WASHINGTON, D.C. (May 21, 2007) -- Three new therapy options, including two novel medications, showed promise in the treatment of irritable bowel syndrome (IBS), according to research presented today at Digestive Disease Week 2007 (DDW). Participants in the studies who received one of the two investigational medications experienced significant relief in constipation, while a third study demonstrated the benefits of hypnotherapy in treating bowel and abdominal complications in children. DDW is the largest international gathering of physicians and researchers in the fields of gastroenterology, hepatology, endoscopy and gastrointestinal surgery.
"With few successful treatment options currently available for IBS sufferers, these studies represent promising progress in the treatment of this and other bowel disorders," said Mara Abreu, M.D., Director, Inflammatory Bowel Disease Center, Associate Professor of Medicine, Mount Sinai School of Medicine.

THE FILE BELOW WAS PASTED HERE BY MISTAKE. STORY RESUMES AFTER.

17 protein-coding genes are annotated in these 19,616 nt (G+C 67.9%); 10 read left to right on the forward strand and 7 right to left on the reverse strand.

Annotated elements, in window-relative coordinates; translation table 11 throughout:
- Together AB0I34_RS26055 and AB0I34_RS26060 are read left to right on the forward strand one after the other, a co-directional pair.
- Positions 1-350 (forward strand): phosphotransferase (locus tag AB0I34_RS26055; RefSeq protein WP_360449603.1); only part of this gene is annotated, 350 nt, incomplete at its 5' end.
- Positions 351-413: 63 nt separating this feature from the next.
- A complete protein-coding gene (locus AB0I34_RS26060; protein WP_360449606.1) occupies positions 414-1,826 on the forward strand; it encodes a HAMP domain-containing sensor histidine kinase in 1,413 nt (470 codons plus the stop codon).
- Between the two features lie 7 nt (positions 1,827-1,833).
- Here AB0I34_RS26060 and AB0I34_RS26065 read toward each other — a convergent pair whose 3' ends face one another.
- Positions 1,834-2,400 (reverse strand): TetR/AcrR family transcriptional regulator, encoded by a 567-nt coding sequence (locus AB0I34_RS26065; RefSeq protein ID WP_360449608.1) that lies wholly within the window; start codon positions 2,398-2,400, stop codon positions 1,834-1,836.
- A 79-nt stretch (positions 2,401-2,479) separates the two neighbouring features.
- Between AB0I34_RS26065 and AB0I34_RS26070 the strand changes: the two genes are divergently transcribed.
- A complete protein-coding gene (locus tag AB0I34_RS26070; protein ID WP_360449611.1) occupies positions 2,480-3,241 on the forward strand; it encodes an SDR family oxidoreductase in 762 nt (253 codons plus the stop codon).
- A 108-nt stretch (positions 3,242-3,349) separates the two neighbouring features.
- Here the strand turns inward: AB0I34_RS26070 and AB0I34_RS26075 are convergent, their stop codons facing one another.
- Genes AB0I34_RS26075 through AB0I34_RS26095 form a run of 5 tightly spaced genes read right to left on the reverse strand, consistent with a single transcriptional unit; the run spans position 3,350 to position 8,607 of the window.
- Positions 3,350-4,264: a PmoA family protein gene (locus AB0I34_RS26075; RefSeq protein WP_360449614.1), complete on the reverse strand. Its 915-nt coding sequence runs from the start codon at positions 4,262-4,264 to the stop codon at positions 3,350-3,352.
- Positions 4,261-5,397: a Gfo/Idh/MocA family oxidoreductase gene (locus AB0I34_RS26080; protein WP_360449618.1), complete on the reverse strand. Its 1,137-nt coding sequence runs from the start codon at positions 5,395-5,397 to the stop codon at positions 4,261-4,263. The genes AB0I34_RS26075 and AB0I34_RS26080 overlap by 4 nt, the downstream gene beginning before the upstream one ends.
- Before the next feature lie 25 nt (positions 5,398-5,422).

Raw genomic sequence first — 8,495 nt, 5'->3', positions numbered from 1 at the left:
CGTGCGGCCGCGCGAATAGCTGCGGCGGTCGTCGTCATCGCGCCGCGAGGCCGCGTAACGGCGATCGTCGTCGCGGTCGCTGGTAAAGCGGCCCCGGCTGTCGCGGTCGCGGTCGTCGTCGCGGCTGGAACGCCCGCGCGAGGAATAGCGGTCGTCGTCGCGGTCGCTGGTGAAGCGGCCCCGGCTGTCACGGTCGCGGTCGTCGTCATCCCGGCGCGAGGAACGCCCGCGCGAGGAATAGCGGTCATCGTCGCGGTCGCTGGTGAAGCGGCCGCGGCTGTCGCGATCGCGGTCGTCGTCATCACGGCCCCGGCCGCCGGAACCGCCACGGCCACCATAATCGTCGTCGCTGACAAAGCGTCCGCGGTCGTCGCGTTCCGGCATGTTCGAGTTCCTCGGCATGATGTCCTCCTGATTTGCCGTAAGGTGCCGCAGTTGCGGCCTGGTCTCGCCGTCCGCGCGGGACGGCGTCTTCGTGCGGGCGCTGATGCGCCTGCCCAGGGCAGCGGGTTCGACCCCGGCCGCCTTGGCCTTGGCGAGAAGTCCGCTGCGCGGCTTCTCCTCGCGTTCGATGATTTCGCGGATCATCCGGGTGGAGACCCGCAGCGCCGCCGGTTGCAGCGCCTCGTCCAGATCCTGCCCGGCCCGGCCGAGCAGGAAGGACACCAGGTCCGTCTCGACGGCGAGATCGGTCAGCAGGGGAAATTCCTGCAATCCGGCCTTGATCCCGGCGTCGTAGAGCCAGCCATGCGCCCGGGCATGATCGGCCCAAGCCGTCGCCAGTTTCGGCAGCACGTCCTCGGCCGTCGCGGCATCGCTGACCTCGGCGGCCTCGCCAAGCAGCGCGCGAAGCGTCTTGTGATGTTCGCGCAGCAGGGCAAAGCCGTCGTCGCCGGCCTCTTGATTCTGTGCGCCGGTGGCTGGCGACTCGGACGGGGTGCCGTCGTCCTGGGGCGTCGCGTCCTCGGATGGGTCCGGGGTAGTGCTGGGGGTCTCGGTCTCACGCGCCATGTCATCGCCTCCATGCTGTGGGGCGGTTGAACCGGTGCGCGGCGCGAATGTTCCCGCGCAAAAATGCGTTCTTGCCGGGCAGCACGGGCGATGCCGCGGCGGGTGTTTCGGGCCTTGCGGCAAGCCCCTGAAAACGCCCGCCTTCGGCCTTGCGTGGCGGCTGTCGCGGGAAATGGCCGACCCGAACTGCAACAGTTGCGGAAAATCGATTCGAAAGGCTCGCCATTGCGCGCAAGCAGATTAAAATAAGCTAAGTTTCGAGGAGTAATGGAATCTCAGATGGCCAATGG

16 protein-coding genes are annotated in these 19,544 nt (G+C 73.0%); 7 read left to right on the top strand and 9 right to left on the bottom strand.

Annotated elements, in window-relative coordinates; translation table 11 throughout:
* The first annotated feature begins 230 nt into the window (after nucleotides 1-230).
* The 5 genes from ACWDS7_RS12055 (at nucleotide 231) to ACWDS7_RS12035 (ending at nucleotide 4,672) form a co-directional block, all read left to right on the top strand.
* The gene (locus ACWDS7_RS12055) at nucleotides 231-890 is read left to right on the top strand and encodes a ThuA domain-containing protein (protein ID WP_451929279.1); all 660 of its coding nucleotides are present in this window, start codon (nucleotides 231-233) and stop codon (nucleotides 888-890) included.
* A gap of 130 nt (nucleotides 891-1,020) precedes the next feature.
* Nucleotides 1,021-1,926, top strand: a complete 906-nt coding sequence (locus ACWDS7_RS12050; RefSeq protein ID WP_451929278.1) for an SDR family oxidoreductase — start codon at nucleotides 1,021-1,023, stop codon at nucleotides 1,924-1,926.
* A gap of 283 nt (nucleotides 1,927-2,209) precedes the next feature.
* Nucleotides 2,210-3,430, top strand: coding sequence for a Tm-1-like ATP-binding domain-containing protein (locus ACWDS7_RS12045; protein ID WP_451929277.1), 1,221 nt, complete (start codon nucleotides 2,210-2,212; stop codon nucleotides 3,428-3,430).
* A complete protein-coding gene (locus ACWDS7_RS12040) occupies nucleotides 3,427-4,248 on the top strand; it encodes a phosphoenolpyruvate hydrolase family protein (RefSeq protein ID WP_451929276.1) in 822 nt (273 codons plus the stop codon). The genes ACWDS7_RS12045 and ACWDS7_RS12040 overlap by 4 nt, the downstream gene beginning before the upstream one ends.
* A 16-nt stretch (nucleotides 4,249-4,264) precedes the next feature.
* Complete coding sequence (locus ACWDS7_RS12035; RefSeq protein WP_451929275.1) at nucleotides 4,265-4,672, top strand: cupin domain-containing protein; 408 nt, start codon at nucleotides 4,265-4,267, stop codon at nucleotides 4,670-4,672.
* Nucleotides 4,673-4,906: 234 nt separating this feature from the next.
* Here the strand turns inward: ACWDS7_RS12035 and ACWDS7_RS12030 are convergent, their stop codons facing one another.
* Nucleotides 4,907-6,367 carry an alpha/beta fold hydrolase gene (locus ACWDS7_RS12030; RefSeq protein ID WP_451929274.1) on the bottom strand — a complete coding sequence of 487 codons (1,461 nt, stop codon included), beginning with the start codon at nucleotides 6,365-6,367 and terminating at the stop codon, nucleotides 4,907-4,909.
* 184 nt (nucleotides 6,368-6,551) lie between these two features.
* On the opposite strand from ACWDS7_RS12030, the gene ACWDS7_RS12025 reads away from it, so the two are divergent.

Lubiprostone Significantly Improves Symptom Relief Rates in Adults with Irritable Bowel Syndrome and Constipation (IBS-C): Data from Two, Twelve-week, Randomized, Placebo-Controlled, Double-blind Trials (Abstract #639f)
Lubiprostone is a novel therapy indicated for treatment of chronic idiopathic constipation in adults. Two twelve-week, independent studies showed patients who received lubiprostone were nearly twice as likely as those who did not receive the treatment to report moderate or significant relief of IBS symptoms. Endpoints included abdominal discomfort, stool consistency, straining and others. Lubiprostone was also well-tolerated, with only one percent of patients experiencing serious adverse events and only 22 percent of patients experiencing related adverse events, compared with 21 percent of patients on placebo.
The studies included more than 1,100 patients, most of whom were female (91.6%) and aged 18-65 years (91.7%). Participants were given either lubip
Contact: Aimee Frank
American Gastroenterological Association